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The wonderfully eccentric adventures of a kind-hearted elephant, hugely enjoyed by children and adults alike, by J. P. Martin and illustrated by Quentin Blake.
Uncle is a millionaire elephant who has a B.A. and wears a purple dressing gown. He lives in a labyrinth of skyscrapers connected by water chutes, lifts and railways, and littered with oil lakes, walls of sweets and towers of treacle. He and his followers amuse themselves by exploring his home and falling into adventures with its inhabitants, a collection of lunatics, dwarfs and ghosts. Uncle also frequently fights with the inhabitants of neighbouring Badfort, among them the repulsive Jellytussles (a quivering blob) and the cowardly Hitmouse.
A beautiful story for older readers written almost twenty years ago in which bestselling author Dick King-Smith creates a fascinating picture of rural life at the time of the Second World War.
Discovered as a foundling in a lambing pen, Spider Sparrow grows up surrounded by animals. From sheep and horses to wild otters and foxes, Spider loves them all, even the crows he must scare away from the newly sown wheat. Crowstarving was the idea job for Spider - he was on his own, yet never alone for all around him were animals of one sort or another. Amazingly, every animal who meets Spider implicitly trusts the young boy. This magical rapport is Spider's unique gift, but nothing else in his tough life is so easy.
Little Bunchy lives all alone with her grandmother in a cottage in the country. It's quite a long walk to the village and Bunchy is too young for school yet so she has no one to play with. But Bunchy is never lonely because she has her own very special friends - the pastry girl, the Scribbles family, the naughty clothes-peg people and the little wooden sailor-doll.
Set in a by-gone era, here are ten stories written with warmth and affection, by the author of Milly-Molly-Mandy.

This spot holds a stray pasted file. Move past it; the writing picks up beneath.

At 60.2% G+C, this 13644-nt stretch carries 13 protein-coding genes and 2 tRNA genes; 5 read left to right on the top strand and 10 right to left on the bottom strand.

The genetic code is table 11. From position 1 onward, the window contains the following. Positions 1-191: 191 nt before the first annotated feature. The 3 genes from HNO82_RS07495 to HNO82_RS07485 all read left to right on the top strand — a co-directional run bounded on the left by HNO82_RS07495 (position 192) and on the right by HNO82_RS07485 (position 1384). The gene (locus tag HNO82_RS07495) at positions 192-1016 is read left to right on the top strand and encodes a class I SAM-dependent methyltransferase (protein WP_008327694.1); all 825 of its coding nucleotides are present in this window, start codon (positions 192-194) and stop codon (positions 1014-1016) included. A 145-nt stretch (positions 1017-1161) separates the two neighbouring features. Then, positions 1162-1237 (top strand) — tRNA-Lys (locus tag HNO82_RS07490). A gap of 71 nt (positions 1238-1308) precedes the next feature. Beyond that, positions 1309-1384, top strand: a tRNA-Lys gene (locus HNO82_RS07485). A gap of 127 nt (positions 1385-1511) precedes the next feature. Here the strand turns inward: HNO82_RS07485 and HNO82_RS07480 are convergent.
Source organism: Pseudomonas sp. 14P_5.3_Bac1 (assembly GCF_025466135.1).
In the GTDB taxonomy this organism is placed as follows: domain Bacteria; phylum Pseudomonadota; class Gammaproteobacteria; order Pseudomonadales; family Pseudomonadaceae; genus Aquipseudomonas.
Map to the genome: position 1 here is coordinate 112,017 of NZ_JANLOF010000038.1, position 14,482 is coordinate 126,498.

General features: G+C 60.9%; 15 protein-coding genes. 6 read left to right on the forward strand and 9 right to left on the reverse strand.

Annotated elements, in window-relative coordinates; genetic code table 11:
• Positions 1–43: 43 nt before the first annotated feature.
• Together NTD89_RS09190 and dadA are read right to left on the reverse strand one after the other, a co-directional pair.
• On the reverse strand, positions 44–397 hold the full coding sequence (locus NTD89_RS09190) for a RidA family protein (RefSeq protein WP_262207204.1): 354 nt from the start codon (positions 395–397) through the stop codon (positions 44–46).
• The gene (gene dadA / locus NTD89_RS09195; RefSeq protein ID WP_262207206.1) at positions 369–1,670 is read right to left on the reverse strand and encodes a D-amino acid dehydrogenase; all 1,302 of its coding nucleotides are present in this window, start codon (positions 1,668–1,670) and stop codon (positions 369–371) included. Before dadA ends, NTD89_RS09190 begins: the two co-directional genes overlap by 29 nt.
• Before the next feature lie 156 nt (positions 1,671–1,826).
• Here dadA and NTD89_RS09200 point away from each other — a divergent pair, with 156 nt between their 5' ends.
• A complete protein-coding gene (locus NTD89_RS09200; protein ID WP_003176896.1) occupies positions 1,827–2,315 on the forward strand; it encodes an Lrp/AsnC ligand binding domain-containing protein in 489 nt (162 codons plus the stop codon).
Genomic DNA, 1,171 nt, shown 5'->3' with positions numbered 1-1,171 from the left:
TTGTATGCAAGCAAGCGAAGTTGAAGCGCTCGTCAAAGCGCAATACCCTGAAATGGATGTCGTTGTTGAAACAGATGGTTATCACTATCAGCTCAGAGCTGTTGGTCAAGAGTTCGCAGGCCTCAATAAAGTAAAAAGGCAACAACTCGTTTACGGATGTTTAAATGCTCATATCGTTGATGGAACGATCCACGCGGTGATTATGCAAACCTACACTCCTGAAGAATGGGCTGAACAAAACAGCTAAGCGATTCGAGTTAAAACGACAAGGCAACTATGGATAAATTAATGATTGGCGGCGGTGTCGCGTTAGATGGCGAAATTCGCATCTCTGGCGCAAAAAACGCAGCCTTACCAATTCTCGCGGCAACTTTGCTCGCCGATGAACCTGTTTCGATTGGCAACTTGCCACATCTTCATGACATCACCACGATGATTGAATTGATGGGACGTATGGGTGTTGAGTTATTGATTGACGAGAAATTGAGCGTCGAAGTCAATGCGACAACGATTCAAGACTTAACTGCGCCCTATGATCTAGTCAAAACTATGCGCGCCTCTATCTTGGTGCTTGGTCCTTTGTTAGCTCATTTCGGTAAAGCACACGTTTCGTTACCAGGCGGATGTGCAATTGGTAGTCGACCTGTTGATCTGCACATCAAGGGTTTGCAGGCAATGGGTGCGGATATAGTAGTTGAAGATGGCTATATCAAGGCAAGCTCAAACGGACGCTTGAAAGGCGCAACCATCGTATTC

Henry Treece (Author)
Into this breathtaking trilogy is woven the true spirit of the Vikings, who great thirst for travelling the seas took them on incredible voyages in defiance of icy waters, terrible hardships and bloodthirsty resistance.
It is AD 780. Viking's Dawn sees a young Norse boy, Harald Sigurdson, set sail for the Hebrides in the longship 'Nameless'. The goal: to plunder the helpless coastal villages of Britain.
Just five years later, undeterred by his first desperate journey, the dauntless warrior puts to sea once again, in The Road to Miklagard - this time lured by the news of a fabulous hoard of treasure.
After a lifetime struggling with the bitter waves, Harald embarks on his last voyage in Viking's Sunset, this time not for gain but to seek vengeance on a blood enemy.
No.40 Norham Gardens, Oxford, is the home of Clare Mayfield, her two aged aunts and two lodgers. The house is a huge Victorian monstrosity, with rooms all full of old furniture, old papers, old clothes, memorabilia - it is like a living museum.
Clare discovers in a junk room the vividly painted shield which her great-grandfather, an eminent anthropologist, had brought back from New Guinea. She becomes obsessed with its past and determined to find out more about its strange tribal origins.
Dreams begin to haunt her - dreams of another country, another culture, another time, and of shadowy people whom she feels are watching her. Who are they, and what do they want?
When Andrew's family moves house, he strikes up an unexpected friendship with his neighbour Victor. There isn't a thing Victor doesn't know about the RAF planes flying overhead and the two boys are soon busy tracking their movements.
Then Andrew discovers that Victor's beloved Lightnings are due to be scrapped...
Thunder and Lightnings won the Carnegie Medal in 1976.